It is often assumed that The New Modernism (1946) is Van Til’s first published writing in which he evaluates Barth’s thought. Actually Van Til first published about Barth in a Christianity Today book review in 1931. That was just two years after the opening of Westminster Seminary, and five years before the founding of the Orthodox Presbyterian Church. It is also the year before Barth published the first part of his Kirchliche Dogmatik. As such it is a very early insight into how Van Til was evaluating Barth’s theology, albeit through the eyes of the author of the book he was reviewing.
Van Til does not delay in delivering punches. After one sentence commending the book he is reviewing he says, “Karl Barth’s theology is based upon an antitheistic theory of reality.” That is a position he will hold for the rest of his career as a critic of Barth’s theology.
Now, to be sure, that does not sound very charitable. In fact, it sounds kind of harsh, even brash. But what drives Van Til to this conclusion? Is he just an ill-tempered man? Does he revel in criticism? Or, does he have a legitimate point in view?
Let’s begin with taking a deep breath, and looking carefully at what Van Til is saying. First, notice that Van Til is not attacking the man here. He does not say Barth, himself, is antitheistic. Nor, interestingly enough, does he say that Barth’s theology, itself, is antitheistic (though he will come to that conclusion elsewhere). What he is saying is that Barth’s theology rests upon a foundational “theory of reality” that is itself antitheistic. But what is that “theory of reality?”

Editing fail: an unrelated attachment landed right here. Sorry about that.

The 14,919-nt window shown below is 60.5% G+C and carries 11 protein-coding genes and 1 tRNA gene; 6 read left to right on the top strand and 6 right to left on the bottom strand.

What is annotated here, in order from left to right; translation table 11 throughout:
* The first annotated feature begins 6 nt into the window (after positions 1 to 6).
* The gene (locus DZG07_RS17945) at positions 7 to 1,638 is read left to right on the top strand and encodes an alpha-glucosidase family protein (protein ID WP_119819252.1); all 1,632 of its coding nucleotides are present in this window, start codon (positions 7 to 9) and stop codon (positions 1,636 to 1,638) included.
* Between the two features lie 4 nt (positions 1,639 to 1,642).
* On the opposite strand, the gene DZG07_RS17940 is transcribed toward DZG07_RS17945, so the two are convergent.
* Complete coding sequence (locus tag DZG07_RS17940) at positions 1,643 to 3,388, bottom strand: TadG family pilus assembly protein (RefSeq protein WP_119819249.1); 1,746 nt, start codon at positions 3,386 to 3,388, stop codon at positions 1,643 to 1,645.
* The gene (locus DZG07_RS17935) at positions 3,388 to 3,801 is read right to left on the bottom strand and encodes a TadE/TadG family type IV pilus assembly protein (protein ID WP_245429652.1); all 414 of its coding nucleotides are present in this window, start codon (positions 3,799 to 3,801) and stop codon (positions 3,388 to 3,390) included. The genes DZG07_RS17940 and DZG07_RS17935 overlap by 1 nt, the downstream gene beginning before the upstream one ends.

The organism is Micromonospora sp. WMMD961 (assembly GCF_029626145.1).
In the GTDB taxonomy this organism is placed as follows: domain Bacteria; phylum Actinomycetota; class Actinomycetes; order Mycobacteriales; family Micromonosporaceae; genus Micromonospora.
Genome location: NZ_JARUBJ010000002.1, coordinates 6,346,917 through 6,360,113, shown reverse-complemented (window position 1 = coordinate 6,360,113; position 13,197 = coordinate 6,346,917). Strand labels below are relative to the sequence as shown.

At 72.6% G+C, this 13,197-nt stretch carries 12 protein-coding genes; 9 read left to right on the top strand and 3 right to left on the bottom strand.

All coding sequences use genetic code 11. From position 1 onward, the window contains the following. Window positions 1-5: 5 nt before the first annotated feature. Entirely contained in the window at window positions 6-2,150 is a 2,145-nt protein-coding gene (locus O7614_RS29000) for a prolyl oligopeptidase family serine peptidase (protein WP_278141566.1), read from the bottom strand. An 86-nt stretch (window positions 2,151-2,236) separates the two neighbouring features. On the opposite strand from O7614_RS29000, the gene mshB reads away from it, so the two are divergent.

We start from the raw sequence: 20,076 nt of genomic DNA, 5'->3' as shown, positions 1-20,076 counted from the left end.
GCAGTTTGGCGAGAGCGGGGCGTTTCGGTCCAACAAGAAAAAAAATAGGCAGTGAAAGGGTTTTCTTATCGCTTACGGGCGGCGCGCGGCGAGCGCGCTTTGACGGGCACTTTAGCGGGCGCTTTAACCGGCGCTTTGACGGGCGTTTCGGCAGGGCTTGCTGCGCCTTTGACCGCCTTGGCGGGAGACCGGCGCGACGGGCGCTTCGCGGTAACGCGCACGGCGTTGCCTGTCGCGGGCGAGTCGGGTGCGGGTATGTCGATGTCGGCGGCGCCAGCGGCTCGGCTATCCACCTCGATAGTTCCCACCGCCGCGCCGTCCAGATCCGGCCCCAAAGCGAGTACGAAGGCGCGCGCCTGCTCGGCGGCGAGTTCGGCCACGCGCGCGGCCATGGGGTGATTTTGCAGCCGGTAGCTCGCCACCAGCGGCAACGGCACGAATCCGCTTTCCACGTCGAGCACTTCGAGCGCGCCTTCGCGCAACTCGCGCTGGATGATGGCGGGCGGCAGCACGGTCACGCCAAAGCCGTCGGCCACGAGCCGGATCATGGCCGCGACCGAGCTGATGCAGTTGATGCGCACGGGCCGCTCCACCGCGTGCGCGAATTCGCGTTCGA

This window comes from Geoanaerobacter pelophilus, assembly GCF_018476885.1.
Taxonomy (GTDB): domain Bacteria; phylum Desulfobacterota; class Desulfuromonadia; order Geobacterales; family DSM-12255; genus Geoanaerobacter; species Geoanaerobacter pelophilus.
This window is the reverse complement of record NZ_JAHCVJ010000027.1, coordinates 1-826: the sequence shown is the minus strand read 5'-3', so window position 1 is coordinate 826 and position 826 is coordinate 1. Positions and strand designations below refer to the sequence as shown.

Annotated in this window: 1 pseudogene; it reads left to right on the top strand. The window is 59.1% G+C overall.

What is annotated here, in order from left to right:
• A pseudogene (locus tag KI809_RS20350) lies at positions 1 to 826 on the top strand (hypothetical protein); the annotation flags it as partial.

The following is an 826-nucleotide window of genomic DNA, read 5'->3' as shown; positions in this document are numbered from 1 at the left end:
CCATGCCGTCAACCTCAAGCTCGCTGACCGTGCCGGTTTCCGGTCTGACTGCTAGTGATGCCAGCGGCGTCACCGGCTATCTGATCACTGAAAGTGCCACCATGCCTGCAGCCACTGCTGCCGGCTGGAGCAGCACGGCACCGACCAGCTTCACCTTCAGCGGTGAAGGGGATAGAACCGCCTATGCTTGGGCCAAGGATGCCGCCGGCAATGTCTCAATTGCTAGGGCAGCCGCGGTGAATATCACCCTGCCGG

Van Til’s next two sentences are: “Barth has made God and man to be correlatives of one another. Barth has no genuine transcendence theory.” What does it mean to say that God and man are “correlatives” of one another? It means what James Dolezal, for example, calls “theistic mutualism.” In other words, for Barth God has no being or identity apart from the man Jesus Christ. This, in effect, eternalizes man. It makes humanity—in the man Jesus—of equal and ultimate origin with God (i.e., eternal). But if God and man are both eternal, there is an ontological interdependence between. This is what Van Til means by “correlatives.”
It is this “correlative theory of reality” which stands at the basis of Barth’s theology, and which Van Til finds to be antitheistic. And it is antitheistic precisely here: a correlative relationship between God and man relatives God, rendering God somehow dependent upon the creature. Such a god cannot, in any meaningful way, be said to be absolute sovereign Lord over the creature. Despite everything that Barth says about God’s lordship elsewhere, this view makes God and humanity (in the humanity of Christ) co-equal. Such a god cannot be omnipotent and self-sufficient, but must take his place in and among the creation. That makes such a god no different than the gods of mythology. And such a god is antithetical to true Christian theism.
Now, more can be said about this article, and we’ll say more in the weeks to come. But it is important for us to at least get this down pat before moving on and trying to understand the rest of Van Til’s critique.
 Christianity Today 1/10 (Feb 1931): 13–14. The book reviewed is Alvin S. Zerbe, The Karl Barth Theology: The New Transcendentalism (Cleveland: Central Publishing House, 1930).
 See his volume, All That is God: Evangelical Theology and the Challenge of Classical Christian Theism (Grand Rapids: Reformation Heritage Books, 2017).